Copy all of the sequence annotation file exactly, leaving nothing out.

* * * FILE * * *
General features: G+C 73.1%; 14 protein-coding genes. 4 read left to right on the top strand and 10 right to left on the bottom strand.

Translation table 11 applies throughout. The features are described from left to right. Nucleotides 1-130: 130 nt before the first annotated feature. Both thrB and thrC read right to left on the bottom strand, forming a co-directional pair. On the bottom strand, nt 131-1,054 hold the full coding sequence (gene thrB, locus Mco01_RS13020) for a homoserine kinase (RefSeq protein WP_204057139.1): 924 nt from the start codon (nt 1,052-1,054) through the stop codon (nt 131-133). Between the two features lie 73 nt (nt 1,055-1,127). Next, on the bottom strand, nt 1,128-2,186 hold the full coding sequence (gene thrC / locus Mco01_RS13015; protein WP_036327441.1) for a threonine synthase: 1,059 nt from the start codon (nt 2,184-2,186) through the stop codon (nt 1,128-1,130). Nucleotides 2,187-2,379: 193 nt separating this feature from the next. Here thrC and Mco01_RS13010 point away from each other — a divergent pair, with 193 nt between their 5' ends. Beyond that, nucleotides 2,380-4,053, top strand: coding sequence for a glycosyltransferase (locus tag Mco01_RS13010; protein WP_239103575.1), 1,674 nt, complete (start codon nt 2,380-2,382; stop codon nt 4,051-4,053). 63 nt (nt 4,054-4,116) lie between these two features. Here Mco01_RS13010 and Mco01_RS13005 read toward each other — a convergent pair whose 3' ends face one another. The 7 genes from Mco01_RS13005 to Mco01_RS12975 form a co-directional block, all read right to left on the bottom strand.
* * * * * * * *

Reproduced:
General features: G+C 73.1%; 14 protein-coding genes. 4 read left to right on the top strand and 10 right to left on the bottom strand.

Translation table 11 applies throughout. The features are described from left to right. Nucleotides 1-130: 130 nt before the first annotated feature. Both thrB and thrC read right to left on the bottom strand, forming a co-directional pair. On the bottom strand, nt 131-1,054 hold the full coding sequence (gene thrB, locus Mco01_RS13020) for a homoserine kinase (RefSeq protein WP_204057139.1): 924 nt from the start codon (nt 1,052-1,054) through the stop codon (nt 131-133). Between the two features lie 73 nt (nt 1,055-1,127). Next, on the bottom strand, nt 1,128-2,186 hold the full coding sequence (gene thrC / locus Mco01_RS13015; protein WP_036327441.1) for a threonine synthase: 1,059 nt from the start codon (nt 2,184-2,186) through the stop codon (nt 1,128-1,130). Nucleotides 2,187-2,379: 193 nt separating this feature from the next. Here thrC and Mco01_RS13010 point away from each other — a divergent pair, with 193 nt between their 5' ends. Beyond that, nucleotides 2,380-4,053, top strand: coding sequence for a glycosyltransferase (locus tag Mco01_RS13010; protein WP_239103575.1), 1,674 nt, complete (start codon nt 2,380-2,382; stop codon nt 4,051-4,053). 63 nt (nt 4,054-4,116) lie between these two features. Here Mco01_RS13010 and Mco01_RS13005 read toward each other — a convergent pair whose 3' ends face one another. The 7 genes from Mco01_RS13005 to Mco01_RS12975 form a co-directional block, all read right to left on the bottom strand.